request for punitive damages, interest, costs and attorneys fees.
Defendant has now moved for dismissal of plaintiff's claims for
punitive damages and attorney's fees pursuant to Fed.R.Civ.P.
12(b)(6) for failure to state a claim upon which relief can be
granted because plaintiff's state law based claims are barred and
preempted in cases involving claims against a National Flood
Insurance Program policy, and because federal law does not
provide for such a recovery.
Standard for Dismissal
When considering a motion to dismiss a complaint for failure to
state a claim upon which relief can be granted pursuant to
Fed.R.Civ.P. 12(b)(6), the court must accept all well pleaded
allegations in the complaint as true and view them in the light
most favorable to the plaintiff. Schrob v. Catterson,
948 F.2d 1402 (3d Cir. 1991); Rogin v. Bensalem Twp., 616 F.2d 680, 685
(3d Cir. 1980), cert. denied, 450 U.S. 1029, 101 S.Ct. 1737, 68
L.Ed.2d 223 (1981). A court may not dismiss the complaint for
failure to state a claim "unless it appears beyond doubt that the
plaintiff can prove no set of facts in support of his claim which
would entitle him to relief." Conley v. Gibson,
355 U.S. 41,45-46, 78 S.Ct. 99, 2 L.Ed.2d 80 (1957) (citations omitted);
D.P. Enterprises, Inc. v. Bucks County Community College,
725 F.2d 943, 944 (3d Cir. 1984).
It is well-settled that a pleading is sufficient if it contains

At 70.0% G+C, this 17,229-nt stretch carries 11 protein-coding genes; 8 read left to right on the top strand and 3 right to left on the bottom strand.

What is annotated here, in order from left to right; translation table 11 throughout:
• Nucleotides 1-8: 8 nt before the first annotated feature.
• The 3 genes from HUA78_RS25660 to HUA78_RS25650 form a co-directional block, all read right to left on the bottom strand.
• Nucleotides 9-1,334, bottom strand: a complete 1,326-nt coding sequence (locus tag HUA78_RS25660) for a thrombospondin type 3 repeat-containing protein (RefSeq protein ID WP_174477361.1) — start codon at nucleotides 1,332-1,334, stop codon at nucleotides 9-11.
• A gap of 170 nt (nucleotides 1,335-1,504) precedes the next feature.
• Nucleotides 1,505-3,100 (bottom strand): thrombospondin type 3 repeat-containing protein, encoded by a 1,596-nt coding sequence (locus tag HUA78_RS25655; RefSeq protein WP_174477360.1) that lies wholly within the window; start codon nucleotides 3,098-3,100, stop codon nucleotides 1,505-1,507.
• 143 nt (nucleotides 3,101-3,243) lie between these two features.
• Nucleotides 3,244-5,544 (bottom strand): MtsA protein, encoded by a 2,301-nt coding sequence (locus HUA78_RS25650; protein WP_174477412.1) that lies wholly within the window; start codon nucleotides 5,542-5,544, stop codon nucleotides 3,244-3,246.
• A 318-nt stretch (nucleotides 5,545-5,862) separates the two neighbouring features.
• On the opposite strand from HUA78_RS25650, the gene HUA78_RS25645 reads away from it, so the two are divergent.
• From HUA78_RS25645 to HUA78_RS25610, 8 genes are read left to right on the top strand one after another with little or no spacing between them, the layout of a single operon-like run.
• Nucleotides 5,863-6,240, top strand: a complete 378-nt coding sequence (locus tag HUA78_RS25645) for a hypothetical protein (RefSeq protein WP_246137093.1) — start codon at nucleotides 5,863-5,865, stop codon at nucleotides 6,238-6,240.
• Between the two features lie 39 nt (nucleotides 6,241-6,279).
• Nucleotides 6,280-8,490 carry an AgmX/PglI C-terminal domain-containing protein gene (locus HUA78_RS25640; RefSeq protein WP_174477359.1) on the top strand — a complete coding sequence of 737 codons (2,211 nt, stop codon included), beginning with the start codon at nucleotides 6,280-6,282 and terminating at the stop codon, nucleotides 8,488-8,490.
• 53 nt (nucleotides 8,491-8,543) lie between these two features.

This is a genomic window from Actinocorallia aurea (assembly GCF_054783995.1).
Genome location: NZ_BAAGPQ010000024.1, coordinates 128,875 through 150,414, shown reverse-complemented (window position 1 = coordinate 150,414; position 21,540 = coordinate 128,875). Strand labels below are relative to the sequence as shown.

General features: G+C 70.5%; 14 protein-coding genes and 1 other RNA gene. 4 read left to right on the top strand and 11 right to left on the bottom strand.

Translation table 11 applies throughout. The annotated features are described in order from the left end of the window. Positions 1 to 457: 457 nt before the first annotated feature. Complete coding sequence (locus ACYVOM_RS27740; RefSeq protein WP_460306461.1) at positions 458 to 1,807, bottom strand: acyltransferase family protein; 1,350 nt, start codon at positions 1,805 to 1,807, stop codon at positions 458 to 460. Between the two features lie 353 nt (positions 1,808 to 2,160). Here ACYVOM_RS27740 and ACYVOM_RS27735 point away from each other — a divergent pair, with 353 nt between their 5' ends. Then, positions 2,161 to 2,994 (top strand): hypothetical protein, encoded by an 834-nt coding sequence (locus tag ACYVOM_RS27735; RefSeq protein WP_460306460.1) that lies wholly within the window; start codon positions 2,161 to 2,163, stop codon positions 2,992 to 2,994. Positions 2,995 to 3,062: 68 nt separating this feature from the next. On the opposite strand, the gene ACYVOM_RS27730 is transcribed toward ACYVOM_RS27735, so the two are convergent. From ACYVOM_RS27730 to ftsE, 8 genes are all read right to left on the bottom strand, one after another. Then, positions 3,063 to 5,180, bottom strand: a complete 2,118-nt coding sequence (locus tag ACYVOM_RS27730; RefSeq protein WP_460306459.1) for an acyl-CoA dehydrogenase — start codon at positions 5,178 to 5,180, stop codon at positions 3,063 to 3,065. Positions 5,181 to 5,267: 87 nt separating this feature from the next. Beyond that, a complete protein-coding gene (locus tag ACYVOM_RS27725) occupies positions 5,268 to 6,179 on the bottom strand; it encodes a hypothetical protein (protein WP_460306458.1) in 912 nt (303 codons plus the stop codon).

"a short and plain statement of the claim showing that the
pleader is entitled to relief." Fed.R.Civ.P. 8(a)(2). Under the
liberal federal pleading rules, a complaint need not spell out
the theory of liability under which the plaintiff hopes to
recover. See Evans Products Co. v. West Am. Ins. Co.,
736 F.2d 920, 923 (3d Cir. 1984). It is not necessary to plead evidence,
and it is not necessary to plead all the facts that serve as a
basis for the claim. Bogosian v. Gulf Oil Corp., 561 F.2d 434,
446 (3d Cir. 1977), cert. denied, 434 U.S. 1086, 98 S.Ct. 1280,
55 L.Ed.2d 791 (1978).
However, as stated above, the Federal Rules of Civil Procedure
do require that a complaint set forth "a short and plain
statement of the claim showing that the pleader is entitled to
relief." Fed.R.Civ.P. 8(a). See also Baldwin County Welcome
Center v. Brown, 466 U.S. 147, 149-50 n. 3, 104 S.Ct. 1723, 80
L.Ed.2d 196 (1984) ("Although the Federal Rules of Civil
Procedure do not require a claimant to set forth an intricately
detailed description of the asserted basis for relief, they do
require that the pleadings `give defendant fair notice of what
the plaintiff's claim is and the grounds upon which it rests.'")
(quoting Conley, 355 U.S. at 47, 78 S.Ct. 99).
History of the National Flood Insurance Program
The National Flood Insurance Act (NFIA) of 1968 was created to
make flood insurance available through a program in which both
the national government and the private insurance industry play a
large role. 42 U.S.C.A. § 4001(b), (d). This program was
instituted because insurance companies could not afford to offer
flood insurance at competitive or affordable rates due to the
high cost of covering flood losses. Gowland v. Aetna,
143 F.3d 951 (5th Cir. 1998). Thus, the National Flood Insurance Program
(NFIP) was instituted to provide a unified national program to
reduce and avoid future losses due to floods by creating a
reasonable method to share the risk of flood losses. 42 U.S.C.A.